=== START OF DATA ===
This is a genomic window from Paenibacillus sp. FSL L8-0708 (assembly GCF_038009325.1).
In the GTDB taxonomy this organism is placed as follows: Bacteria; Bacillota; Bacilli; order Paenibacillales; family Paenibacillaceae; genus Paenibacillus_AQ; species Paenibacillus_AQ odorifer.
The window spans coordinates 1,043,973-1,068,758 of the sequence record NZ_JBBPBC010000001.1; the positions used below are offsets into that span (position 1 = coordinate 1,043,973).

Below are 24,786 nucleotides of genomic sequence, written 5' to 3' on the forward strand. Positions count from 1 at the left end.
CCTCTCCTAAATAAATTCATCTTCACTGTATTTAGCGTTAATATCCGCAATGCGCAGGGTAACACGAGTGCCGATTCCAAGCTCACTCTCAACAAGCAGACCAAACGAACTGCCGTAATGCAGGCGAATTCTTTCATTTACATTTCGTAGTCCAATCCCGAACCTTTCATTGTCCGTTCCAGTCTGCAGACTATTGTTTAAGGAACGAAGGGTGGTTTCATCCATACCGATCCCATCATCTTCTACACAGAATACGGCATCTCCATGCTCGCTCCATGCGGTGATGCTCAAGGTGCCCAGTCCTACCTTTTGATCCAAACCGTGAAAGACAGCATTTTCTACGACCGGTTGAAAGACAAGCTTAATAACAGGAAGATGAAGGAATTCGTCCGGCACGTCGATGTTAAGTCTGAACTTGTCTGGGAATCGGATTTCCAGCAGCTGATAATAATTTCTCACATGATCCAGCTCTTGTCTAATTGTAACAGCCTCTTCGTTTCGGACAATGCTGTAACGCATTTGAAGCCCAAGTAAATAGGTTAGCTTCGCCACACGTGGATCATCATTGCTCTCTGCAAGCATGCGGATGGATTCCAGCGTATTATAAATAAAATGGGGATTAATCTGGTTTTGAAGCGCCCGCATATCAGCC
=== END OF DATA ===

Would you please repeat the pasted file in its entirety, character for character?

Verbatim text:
This is a genomic window from Paenibacillus sp. FSL L8-0708 (assembly GCF_038009325.1).
In the GTDB taxonomy this organism is placed as follows: Bacteria; Bacillota; Bacilli; order Paenibacillales; family Paenibacillaceae; genus Paenibacillus_AQ; species Paenibacillus_AQ odorifer.
The window spans coordinates 1,043,973-1,068,758 of the sequence record NZ_JBBPBC010000001.1; the positions used below are offsets into that span (position 1 = coordinate 1,043,973).

Below are 24,786 nucleotides of genomic sequence, written 5' to 3' on the forward strand. Positions count from 1 at the left end.
CCTCTCCTAAATAAATTCATCTTCACTGTATTTAGCGTTAATATCCGCAATGCGCAGGGTAACACGAGTGCCGATTCCAAGCTCACTCTCAACAAGCAGACCAAACGAACTGCCGTAATGCAGGCGAATTCTTTCATTTACATTTCGTAGTCCAATCCCGAACCTTTCATTGTCCGTTCCAGTCTGCAGACTATTGTTTAAGGAACGAAGGGTGGTTTCATCCATACCGATCCCATCATCTTCTACACAGAATACGGCATCTCCATGCTCGCTCCATGCGGTGATGCTCAAGGTGCCCAGTCCTACCTTTTGATCCAAACCGTGAAAGACAGCATTTTCTACGACCGGTTGAAAGACAAGCTTAATAACAGGAAGATGAAGGAATTCGTCCGGCACGTCGATGTTAAGTCTGAACTTGTCTGGGAATCGGATTTCCAGCAGCTGATAATAATTTCTCACATGATCCAGCTCTTGTCTAATTGTAACAGCCTCTTCGTTTCGGACAATGCTGTAACGCATTTGAAGCCCAAGTAAATAGGTTAGCTTCGCCACACGTGGATCATCATTGCTCTCTGCAAGCATGCGGATGGATTCCAGCGTATTATAAATAAAATGGGGATTAATCTGGTTTTGAAGCGCCCGCATATCAGCC